Cynthia Myers talks about Meyer being smart for creating a movie that you have to see a few times to really understand. I don't think that Meyer ever really attempted to be obtuse, particularly on such a grand scale (the dude made skin flicks!), and to be sure, the editing style is said to be left over from Meyer's days of working with total amateurs (if you keep cutting, bad acting is more difficult to detect, or so goes the theory). But even if the delirious feeling is a mere side-effect, a high is a high.
Anyway, it's needless to say (but I will anyway) that those 373 shots are peppered with split-second nonsense. Here are five of my favorite WTF-inducing frames:
Wait, what was the band that's playing called? Oh right, the Strawberry Alarm Clock. I think it helps you remember if you repeat it, sounding more Irish each time.
0.16.26 & 0.16.33
The one-two punch of what are probably the movie's two best-known lines:
Yeah, yeah. They're cool and all, but I don't think they hold a candle to what Ashley St. Ives has to offer.
I mean, just look at her physical charms.
I love her perma-frown. I love her fictitious eyebrows. I love how, in this shot, it looks like her neck continues to the floor and spills out the door like she's some impossibly hideous python. I love her everything. If only someone had set her hay hair on fire, this movie would have it all.
But before we get to Ashley's immortal words, can we take some time out to appreciate Cynthia Myers' perfection?
Just once more, please.
Ashley reveals her genius.
I don't know if she has eight legs, but I'm pretty sure she has at least two penises.
And you can never get enough: "You're a groovy boy, I'd like to strap you on some time."
The imagery alone makes this so very special. Note that Harris all the while is resisting because Ahsley is fucking frightening. She's like vagina dentata in human form. She could turn straight boys gay and gay boys cross-eyed.
Russ Meyer, of course, ended up marrying her.
The Kelly Affair are rechristened as the Carrie Nations. They shoot to success in a montage featuring "In the Long Run." My heart breaks for the song's duration every time I hear it. I want this played at my wedding, funeral and at my first son's circumcision.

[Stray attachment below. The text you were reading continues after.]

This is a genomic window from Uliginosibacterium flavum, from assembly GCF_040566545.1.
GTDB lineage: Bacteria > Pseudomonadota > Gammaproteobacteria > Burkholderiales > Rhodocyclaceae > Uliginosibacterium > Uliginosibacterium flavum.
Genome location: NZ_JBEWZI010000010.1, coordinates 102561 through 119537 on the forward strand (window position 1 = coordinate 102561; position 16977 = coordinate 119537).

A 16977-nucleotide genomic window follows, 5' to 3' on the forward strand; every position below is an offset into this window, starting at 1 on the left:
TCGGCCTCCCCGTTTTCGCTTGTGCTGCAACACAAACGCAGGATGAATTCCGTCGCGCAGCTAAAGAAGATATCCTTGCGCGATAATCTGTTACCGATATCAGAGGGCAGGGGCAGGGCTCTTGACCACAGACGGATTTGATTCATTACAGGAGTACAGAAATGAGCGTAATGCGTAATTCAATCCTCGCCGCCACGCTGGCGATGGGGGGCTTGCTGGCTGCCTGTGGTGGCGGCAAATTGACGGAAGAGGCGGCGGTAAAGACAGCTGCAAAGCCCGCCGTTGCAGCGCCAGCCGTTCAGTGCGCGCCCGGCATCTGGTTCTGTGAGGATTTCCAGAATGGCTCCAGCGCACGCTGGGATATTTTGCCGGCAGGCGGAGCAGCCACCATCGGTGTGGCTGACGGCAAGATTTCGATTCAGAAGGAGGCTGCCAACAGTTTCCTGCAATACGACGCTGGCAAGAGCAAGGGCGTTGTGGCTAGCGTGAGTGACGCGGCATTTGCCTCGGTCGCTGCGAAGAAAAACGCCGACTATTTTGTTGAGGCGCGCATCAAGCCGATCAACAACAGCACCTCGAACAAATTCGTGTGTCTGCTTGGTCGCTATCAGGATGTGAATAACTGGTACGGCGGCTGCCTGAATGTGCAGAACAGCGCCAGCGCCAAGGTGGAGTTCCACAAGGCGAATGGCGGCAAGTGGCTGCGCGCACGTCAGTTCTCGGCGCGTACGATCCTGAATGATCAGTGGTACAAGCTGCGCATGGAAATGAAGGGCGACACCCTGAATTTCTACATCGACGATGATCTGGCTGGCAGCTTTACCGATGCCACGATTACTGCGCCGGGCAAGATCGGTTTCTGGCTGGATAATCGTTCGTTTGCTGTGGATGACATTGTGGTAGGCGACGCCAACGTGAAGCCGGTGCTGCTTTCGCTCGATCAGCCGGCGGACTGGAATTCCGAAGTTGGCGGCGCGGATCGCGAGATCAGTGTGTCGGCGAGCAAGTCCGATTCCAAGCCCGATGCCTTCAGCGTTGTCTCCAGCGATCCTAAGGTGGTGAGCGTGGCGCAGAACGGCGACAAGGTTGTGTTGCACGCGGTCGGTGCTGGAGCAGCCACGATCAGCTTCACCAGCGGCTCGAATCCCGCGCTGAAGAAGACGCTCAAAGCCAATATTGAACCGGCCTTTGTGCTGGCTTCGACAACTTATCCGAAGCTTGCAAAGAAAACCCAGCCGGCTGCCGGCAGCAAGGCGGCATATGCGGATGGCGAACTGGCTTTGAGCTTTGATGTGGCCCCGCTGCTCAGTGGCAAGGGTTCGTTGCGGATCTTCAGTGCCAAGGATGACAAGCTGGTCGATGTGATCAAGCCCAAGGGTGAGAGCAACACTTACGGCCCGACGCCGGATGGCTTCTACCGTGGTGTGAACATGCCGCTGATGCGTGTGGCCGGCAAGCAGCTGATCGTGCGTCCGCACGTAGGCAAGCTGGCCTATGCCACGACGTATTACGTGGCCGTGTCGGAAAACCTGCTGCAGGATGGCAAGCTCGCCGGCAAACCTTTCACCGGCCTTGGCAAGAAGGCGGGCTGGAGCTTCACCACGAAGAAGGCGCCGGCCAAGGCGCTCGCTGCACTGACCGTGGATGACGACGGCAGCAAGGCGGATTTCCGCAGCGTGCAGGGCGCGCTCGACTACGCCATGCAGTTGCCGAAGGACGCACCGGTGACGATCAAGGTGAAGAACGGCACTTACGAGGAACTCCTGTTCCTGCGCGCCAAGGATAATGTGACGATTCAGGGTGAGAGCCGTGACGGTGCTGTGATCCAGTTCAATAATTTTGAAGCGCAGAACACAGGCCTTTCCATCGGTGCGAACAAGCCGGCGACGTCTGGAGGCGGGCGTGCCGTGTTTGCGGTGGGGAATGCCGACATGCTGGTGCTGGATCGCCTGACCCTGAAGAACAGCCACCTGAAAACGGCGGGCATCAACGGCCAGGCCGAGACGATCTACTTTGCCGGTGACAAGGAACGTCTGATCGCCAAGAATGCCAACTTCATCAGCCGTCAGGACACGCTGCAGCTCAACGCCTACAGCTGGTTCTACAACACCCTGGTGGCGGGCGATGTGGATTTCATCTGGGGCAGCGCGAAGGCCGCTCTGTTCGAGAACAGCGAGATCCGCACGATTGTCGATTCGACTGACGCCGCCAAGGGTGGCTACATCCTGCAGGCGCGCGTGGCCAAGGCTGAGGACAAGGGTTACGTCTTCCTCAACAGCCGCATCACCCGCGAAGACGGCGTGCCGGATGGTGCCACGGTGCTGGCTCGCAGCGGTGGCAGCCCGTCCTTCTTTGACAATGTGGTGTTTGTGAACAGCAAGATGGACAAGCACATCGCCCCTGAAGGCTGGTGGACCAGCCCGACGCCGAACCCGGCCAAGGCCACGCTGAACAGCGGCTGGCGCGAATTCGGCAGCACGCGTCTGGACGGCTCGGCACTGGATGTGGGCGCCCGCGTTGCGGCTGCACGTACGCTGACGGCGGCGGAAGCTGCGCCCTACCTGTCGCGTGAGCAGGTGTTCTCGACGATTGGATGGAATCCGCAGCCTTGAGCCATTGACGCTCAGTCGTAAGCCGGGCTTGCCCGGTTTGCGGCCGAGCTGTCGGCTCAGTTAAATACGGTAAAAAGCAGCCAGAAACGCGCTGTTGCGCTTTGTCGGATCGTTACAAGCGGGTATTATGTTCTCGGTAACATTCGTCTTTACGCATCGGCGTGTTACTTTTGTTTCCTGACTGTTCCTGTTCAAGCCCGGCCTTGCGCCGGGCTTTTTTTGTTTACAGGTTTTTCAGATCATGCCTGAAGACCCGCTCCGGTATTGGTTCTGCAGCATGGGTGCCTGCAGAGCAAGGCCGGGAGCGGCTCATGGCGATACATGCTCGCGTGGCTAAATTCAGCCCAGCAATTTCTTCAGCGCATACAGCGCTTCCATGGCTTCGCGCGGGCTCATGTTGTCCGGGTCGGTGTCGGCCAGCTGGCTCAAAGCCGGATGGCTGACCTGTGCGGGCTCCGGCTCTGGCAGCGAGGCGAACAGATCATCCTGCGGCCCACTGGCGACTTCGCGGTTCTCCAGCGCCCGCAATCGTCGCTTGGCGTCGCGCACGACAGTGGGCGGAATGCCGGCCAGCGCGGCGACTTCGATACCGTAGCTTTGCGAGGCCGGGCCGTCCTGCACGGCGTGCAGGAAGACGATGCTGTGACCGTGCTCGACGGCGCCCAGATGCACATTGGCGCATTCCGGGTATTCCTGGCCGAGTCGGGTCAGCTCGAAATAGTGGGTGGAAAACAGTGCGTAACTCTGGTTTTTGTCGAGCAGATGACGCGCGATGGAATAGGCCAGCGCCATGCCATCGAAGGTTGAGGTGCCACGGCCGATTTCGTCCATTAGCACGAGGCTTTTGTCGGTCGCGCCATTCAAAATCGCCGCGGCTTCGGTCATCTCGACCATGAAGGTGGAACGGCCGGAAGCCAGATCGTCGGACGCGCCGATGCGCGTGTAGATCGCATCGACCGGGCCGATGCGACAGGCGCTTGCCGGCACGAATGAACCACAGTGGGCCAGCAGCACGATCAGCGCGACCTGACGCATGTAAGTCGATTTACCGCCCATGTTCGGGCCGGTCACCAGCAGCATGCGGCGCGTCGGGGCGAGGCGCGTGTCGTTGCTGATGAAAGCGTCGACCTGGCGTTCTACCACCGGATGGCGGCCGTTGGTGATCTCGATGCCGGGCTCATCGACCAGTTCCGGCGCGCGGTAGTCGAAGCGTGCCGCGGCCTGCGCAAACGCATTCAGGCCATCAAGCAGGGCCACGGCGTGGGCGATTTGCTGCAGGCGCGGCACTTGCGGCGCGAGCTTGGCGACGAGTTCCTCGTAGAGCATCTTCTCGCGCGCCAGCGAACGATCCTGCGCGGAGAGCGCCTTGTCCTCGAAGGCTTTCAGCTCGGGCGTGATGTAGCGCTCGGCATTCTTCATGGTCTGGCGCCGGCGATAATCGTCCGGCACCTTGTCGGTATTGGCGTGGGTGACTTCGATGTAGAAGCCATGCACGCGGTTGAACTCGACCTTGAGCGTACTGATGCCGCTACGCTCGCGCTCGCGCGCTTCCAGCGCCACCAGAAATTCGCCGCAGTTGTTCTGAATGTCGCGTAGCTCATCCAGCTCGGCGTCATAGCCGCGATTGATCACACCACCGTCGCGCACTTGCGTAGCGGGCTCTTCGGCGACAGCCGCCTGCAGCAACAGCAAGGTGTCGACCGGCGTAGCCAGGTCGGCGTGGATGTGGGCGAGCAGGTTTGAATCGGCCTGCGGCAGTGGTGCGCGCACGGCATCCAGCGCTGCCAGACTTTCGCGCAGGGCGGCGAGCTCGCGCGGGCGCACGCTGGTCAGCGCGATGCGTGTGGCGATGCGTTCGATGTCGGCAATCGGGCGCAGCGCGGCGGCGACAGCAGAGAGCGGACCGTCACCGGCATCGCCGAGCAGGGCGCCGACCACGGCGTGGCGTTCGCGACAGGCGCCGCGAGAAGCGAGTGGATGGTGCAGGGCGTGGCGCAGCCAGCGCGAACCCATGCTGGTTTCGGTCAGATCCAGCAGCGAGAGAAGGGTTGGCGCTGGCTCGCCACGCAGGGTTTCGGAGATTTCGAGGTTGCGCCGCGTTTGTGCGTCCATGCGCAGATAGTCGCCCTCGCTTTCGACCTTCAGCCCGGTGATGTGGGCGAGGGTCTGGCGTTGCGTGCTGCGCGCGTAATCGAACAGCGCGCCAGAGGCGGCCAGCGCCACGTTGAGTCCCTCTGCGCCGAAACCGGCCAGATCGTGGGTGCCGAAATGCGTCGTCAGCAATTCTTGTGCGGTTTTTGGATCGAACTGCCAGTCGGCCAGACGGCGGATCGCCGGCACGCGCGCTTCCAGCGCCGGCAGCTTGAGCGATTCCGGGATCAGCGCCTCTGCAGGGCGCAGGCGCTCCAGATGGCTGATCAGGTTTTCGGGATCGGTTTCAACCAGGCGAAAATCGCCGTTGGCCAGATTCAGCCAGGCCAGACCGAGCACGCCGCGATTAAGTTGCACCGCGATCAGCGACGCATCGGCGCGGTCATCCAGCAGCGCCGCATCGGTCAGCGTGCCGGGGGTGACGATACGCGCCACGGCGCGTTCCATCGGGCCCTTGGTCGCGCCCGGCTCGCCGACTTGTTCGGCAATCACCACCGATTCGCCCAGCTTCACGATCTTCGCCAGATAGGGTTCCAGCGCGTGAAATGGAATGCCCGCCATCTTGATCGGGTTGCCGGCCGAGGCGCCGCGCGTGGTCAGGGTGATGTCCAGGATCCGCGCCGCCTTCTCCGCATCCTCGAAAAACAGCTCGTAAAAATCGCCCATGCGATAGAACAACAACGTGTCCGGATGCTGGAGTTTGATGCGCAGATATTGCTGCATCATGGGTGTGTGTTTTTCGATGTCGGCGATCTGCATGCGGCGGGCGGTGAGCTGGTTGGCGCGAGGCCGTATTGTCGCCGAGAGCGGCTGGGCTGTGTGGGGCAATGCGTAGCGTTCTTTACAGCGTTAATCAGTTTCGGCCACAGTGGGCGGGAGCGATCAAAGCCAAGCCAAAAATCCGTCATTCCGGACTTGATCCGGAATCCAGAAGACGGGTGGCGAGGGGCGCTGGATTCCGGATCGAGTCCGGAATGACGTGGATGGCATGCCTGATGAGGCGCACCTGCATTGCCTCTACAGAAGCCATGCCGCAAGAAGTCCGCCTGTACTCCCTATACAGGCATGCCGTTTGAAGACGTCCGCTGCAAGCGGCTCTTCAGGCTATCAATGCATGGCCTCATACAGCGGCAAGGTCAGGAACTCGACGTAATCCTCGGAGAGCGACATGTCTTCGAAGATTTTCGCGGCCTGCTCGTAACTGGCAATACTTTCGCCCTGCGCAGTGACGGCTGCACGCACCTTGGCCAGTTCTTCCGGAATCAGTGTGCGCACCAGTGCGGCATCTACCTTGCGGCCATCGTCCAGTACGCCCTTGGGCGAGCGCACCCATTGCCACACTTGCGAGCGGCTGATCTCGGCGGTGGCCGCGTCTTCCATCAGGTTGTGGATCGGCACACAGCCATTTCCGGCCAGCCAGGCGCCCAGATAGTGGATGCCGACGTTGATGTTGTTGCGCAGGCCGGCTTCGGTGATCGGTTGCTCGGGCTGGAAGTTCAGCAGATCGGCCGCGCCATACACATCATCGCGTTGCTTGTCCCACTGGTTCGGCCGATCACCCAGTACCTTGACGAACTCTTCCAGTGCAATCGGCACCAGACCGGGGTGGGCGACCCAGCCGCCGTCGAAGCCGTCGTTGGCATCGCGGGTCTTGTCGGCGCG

I mean, who can't relate to a line like, "You spend idle hours talking to flowers who won't even talk back to you"? Fucking stuck-up flowers. I hate that!
Also, it's a song so great, that the convention of singing the last line three times to conclude just wouldn't do. They had to sing, "Come a rainy day!" not three, not four, but five times. It's that deep.
But seriously, this song does make me cry. Well, it makes me consider crying. When I'm alone. Sometimes.
During this montage, by the way, Meyer layers on the subtext thick. Literally!
We have reel-to-reels superimposed on opposing forces Harris and Z-Man (representing the band's past and future, respectively), who themselves are superimposed on the band. Because instead of cutting a couple dozen times a minute to confuse people, why not just throw everything on top of everything to confuse people?
Also note that the Carrie Nations get their big break amongst chandeliers.
Pet helps Casey with her bra.
Biggest incentive in joining an all-girl rock group: you always have a bra buddy.
More fun with Dolly Read's accent (these clips all occur within seconds of each other).
And, while the fire in my loins cools (I just love the way she says "together!"), let's take an intermission to induct Dolly Read into the fourfour Hall of Fame. Congrats, Dolly -- for all of your expressive effort, you get immortalized Sears-portrait style.
And now we rejoin our scheduled programming.
Right where we left off!
Ashley teaches us all about vehicular sex.